Development of an Integrated Evidential Reasoning Approach Using Both Belief and Disbelief Structures with Validation in Multicriteria Assessment of Organizational Innovation Management

Project: Research

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Forming sound and reliable evaluations under various judgmental uncertainties has become a challenge to the classic multiple criteria decision making (MCDM) theory, and calls for the development of scientific approaches that are capable of handling various judgmental uncertainties in a way that is rational, reliable, flexible, and transparent. The evidential reasoning (ER) approach provides a novel, rigorous, and consistent way of modelling uncertainties in MCDM, and has gained increasing attention and extensive applications in a wide variety of areas in recent years. In the ER approach, the subjective judgments, uncertainties, and numerical data on quantitative decision criteria decision makers (DMs) are all modeled with belief structures that are viewed as evidence and aggregated with the Dempster-Shafer (D-S) theory of evidence.The use of the ER approcah for solving complex MCDM problems is still subject to limitations, and has room for improvement. First, judgmental uncertainties occasionally need to be modeled using belief and disbelief structures simultaneously, whereas the existing ER approach can only model them with belief structures. Second, the ER approach treats missing data as outright ignorance without addressing proper approaches to learn them. This calls for decisions to be made under great uncertainty, increasing the risks of making an unreliable decision. Third, the ER approach does not address the issue of how the weights of the decision criteria are determined, and assumes them to be known or having been specified by the DM. Fourth, the ER approach needs to transform numerical data on quantitative decision criteria into belief structures for aggregation. This requires extra computational efforts, and no approach or algorithm has been proposed for aggregating them directly without the need for data transformation. Fifth, complex MCDM problems may occasionally contain ordinal data. The ER approach does not address the issue of modeling ordinal data and cannot meet the needs of handling ordinal data. Finally, the existing ER approach compares and ranks decision alternatives in light of their expected utilities, whose calculation requires the utilities on each assessment grade of the DM to be known or specified. No approach or model has been proposed to estimate these data without specifying them subjectively to produce a full rank of decision alternatives.Organizational innovation management (OIM) assessment is a typical complex MCDM problem with both quantitative and qualitative assessment criteria. OIM requires a large number of subjective judgments from DMs or experts and inevitably involves various judgmental uncertainties, such as imcomplete judgments, outright ignorance, and so on. Therefore, OIM assessment often has to be made under uncertainties.This project is proposed to address the above-mentioned limitations of the existing ER approach and the need for an effective OIM assessment system. A new integrated ER approach for complex MCDA using both belief and disbelief structures is developed. An approach for determining the missing data is proposed. Methods for assessing the weights of decision criteria from decision data are suggested. Algorithms for aggregating belief and disbelief structures and numerical data without the need for data transformation are derived. Procedures for modeling ordinal data under the framework of D-S theory of evidence are investigated. A data envelopment analysis (DEA)-based convex quadratic programming model for estimating the utilities of assessment grades is provided. The proposed new ER approaches, models, and algorithms are applied in developing an OIM assessment system with the validation of collaborating companies. The project results can contribute to the Hong Kong research base, and to industrial applications in MCDM and OIM areas.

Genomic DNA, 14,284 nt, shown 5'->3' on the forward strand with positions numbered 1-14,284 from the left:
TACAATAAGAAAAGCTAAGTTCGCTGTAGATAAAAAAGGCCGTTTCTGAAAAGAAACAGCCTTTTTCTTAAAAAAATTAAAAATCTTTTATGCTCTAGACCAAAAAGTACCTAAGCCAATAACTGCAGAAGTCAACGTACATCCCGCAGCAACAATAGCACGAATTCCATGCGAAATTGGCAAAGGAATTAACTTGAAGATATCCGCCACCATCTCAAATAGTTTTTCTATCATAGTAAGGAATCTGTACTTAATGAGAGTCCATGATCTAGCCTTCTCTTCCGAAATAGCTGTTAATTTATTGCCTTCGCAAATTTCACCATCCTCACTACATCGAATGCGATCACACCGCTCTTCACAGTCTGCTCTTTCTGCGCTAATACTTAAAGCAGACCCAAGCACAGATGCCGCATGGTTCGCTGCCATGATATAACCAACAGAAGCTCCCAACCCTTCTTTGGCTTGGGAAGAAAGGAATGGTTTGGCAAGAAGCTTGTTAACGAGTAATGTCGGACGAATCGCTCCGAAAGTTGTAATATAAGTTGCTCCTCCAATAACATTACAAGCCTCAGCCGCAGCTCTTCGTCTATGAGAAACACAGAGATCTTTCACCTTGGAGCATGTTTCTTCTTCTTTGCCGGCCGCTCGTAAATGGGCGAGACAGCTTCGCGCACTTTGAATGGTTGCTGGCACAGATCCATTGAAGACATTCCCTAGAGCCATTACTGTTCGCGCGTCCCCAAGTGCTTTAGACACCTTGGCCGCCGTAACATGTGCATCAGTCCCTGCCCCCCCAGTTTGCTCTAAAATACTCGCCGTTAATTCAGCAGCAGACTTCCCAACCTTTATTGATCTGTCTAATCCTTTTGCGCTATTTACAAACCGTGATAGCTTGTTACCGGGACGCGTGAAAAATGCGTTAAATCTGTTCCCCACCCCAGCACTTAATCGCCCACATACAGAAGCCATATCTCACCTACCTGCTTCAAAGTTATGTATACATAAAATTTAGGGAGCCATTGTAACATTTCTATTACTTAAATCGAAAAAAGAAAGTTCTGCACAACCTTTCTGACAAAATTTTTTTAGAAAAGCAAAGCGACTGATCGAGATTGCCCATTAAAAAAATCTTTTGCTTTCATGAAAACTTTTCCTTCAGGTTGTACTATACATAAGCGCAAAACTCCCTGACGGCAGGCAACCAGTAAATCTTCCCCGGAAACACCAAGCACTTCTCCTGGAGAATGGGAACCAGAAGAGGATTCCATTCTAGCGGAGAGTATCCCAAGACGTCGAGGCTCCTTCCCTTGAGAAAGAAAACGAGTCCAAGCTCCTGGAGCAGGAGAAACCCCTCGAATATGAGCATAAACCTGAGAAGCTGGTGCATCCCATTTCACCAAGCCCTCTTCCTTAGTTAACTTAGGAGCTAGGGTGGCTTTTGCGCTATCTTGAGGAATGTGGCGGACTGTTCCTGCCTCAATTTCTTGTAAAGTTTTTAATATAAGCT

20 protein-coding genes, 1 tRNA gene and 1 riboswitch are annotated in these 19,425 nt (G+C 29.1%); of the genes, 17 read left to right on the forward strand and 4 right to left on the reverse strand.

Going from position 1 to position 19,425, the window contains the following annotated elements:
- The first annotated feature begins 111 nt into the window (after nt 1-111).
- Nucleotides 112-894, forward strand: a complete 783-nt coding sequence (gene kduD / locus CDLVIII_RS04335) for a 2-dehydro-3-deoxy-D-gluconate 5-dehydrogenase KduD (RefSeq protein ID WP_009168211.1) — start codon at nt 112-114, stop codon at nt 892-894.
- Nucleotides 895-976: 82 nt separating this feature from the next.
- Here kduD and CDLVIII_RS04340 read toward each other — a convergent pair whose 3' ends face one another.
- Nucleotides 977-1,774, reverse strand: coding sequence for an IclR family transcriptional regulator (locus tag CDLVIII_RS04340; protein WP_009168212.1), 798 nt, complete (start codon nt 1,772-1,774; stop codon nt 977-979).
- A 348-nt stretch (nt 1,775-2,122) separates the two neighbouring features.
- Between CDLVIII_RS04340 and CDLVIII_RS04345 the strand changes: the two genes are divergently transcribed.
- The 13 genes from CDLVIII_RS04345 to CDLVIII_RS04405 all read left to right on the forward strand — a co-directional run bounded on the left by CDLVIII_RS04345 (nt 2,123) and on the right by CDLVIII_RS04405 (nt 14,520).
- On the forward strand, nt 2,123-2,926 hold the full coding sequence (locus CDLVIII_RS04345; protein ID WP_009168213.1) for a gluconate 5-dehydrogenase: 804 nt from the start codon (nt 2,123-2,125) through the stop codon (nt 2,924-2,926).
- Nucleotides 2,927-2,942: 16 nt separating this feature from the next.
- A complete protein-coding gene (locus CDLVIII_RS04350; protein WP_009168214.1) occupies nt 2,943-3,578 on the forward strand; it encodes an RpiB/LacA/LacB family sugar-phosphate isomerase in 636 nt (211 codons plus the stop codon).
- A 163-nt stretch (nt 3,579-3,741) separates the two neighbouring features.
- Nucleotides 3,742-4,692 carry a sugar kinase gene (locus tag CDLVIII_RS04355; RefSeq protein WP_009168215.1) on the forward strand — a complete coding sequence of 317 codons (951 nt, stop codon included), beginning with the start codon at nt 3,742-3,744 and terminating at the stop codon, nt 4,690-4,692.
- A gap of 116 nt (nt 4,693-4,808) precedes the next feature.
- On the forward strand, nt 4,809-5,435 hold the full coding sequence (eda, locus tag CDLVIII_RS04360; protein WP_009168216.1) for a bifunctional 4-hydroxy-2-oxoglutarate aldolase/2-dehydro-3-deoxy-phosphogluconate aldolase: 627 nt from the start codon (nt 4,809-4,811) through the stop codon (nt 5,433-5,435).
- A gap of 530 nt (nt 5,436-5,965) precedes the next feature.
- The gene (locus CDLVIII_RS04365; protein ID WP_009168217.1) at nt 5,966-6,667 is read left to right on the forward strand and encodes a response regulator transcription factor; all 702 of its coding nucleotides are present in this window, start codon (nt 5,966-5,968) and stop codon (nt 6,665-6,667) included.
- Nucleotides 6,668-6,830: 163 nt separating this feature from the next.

Project number9041660
Grant typeGRF
Effective start/end date1/09/1116/02/16